Following Professor Eisenberger’s keynote, the participants showed the variety of legal concepts that are being challenged by emerging technologies. One example is the concept of legal personhood, as Thomas Buocz argued in his presentation. Legal personhood for entities such as robots or natural objects can be an effective global governance tool. However, it does not substitute the discussion of any other regulatory problems such as liability issues. Other legal institutions that are being challenged by technology are the concept of legal death in the context of cryonics, discussed by Lynn Long or the concept of digital resistance, as Célia F. Matias explained. Even the role of money faces significant challenges in the light of new technologies such as fintech or blockchain, as Alexander Molotnikov illustrated. As outlined by Dai YIhan, Super-Artificial Intelligence is going to expand these challenges to numerous other areas of law and life. When it comes to regulation of outer space and cyberspace, challenges for the concept of territoriality arise, as was outlined in the highly interesting talks of the last workshop session: Zhijie Chen addressed the applicability of intellectual property laws in outer space, and Yaroslava Kuchina showed public and private law approaches to the regulation of problems related to cloud computing. In a fascinating talk about “Walled Gardens in Times of Deep Learning”, Danny Friedmann challenged the efficiency of safe harbour provisions in providing legal certainty and safety for online service providers (OSPs). Instead, he argued for a strict intermediary liability that, in his view, would incentivise proactive content filtering and, thus, increase legal certainty.
That the law is by no means powerless in the face of emerging technologies was illustrated by Sophia San Nicolò. In her presentation, she argued that human rights oblige the state to regulate the market entry of autonomous cars and to take account of the Black Box of AI. Furthermore, Alexandr Svetlicini showed that the concept of collusion in competition law is not only applicable to humans, but also to algorithms. Likewise, serious threats for human safety may also derive from the use of autonomous decision making in weapons and from killer robots, as Perumal M. Ramaswamy explained.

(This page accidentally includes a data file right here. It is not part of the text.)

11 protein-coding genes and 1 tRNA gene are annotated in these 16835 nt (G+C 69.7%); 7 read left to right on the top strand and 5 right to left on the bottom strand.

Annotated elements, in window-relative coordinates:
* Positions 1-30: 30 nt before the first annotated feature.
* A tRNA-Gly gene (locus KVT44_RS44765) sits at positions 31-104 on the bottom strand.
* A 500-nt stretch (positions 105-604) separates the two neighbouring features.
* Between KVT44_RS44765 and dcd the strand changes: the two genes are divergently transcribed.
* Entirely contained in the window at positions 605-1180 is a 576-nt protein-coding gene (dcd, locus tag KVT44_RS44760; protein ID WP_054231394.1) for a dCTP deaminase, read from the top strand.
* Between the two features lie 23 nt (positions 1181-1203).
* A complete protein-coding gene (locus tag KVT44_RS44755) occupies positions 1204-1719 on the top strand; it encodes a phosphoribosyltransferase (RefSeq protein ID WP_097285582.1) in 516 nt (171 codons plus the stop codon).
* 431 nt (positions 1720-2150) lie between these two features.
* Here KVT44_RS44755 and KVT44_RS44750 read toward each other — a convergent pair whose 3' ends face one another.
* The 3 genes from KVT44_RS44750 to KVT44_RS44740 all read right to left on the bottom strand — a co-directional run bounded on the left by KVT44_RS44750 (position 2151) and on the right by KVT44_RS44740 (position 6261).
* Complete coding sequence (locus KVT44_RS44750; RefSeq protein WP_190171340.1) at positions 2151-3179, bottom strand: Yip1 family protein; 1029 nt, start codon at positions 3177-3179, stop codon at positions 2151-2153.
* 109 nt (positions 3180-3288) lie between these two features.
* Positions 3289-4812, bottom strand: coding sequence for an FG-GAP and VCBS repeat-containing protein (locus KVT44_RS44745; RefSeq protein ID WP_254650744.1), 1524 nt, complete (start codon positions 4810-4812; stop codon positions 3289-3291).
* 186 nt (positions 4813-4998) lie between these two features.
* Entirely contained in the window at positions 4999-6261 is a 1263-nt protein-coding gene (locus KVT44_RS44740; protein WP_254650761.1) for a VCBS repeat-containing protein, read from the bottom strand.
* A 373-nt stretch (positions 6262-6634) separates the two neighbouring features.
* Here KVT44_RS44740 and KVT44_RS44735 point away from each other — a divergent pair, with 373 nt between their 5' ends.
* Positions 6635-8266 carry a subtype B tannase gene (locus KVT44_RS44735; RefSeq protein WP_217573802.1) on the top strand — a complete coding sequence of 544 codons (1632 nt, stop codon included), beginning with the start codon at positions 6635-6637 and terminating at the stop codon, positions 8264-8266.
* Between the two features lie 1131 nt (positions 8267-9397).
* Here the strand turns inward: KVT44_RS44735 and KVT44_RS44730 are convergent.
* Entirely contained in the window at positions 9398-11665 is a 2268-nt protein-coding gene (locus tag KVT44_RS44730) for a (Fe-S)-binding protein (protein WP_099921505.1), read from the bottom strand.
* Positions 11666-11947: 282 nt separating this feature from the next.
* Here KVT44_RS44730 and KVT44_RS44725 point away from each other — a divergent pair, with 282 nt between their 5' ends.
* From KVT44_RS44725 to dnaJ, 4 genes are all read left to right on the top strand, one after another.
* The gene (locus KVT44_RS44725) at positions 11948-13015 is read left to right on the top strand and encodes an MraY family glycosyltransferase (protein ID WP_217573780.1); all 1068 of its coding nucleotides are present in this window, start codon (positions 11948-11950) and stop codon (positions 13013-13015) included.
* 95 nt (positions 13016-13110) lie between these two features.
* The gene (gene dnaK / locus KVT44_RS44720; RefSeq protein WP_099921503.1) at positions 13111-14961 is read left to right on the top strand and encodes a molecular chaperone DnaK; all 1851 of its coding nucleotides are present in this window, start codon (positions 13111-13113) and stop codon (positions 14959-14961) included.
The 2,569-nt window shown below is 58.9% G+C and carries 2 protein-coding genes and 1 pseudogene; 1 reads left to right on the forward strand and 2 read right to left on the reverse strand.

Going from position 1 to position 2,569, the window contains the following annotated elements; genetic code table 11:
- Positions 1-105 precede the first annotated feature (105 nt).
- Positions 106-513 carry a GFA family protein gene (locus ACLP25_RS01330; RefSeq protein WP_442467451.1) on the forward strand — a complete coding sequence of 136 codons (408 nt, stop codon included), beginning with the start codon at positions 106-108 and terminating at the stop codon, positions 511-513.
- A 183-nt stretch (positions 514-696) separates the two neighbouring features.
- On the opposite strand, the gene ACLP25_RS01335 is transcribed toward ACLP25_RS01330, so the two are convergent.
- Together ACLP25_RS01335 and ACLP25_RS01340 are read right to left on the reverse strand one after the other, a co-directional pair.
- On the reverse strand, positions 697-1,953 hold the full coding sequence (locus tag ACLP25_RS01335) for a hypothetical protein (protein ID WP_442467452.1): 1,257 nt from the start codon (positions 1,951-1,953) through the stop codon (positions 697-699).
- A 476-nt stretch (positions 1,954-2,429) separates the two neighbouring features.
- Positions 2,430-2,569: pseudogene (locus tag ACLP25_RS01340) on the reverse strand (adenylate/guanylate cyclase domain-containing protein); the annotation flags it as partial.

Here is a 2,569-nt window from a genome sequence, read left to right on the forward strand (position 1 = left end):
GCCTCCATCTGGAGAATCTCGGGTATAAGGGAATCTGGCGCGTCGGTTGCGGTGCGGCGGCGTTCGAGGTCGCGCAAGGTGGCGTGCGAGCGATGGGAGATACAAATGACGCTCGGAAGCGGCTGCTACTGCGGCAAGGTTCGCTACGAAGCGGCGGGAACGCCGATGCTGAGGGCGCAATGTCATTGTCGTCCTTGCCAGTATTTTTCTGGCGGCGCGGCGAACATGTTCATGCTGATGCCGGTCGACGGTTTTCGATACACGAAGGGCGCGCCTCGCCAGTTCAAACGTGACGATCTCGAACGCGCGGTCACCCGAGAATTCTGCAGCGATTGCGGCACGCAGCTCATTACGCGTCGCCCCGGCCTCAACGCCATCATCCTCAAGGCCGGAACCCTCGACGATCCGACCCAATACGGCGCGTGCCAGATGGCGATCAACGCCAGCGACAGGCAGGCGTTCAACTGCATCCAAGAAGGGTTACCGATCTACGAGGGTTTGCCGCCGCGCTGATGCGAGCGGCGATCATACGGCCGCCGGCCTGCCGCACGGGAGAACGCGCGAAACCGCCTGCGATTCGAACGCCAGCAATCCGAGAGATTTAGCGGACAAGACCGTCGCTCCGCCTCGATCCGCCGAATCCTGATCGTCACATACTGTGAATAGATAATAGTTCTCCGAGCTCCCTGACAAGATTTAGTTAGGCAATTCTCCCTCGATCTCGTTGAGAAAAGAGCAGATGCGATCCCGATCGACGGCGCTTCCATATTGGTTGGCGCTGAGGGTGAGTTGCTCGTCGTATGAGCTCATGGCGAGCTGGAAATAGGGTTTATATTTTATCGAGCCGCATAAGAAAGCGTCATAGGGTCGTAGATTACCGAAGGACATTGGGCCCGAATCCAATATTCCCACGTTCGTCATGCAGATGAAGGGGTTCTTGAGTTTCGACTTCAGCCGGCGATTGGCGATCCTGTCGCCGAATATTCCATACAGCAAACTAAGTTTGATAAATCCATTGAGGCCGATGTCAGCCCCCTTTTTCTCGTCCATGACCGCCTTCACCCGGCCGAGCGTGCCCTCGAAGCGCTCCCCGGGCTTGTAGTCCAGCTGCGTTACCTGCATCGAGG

Spanning a broad scope of science fiction themes, the participants evoked characters such as the robot Chappy, the Bicentennial Man, the Knight Rider’s car K.I.T.T, or the super-computer Deep Thought from The Hitchhiker’s Guide to the Galaxy, to help them illustrate their points.
The lively discussions throughout the workshop revealed the importance to view governance challenges posed by innovation not only through the lens of technology, but also through the lens of the law. In this respect, the workshop concluded that the arising questions are complex and in urgent need to be subject to a public discourse and democratic decision-making involving society as a whole - for we have not yet developed a super-computer like Deep Thought that can provide us with answers as easy as: Forty-two.
Thomas Buocz and Sophia San Nicolò
Find the full report here.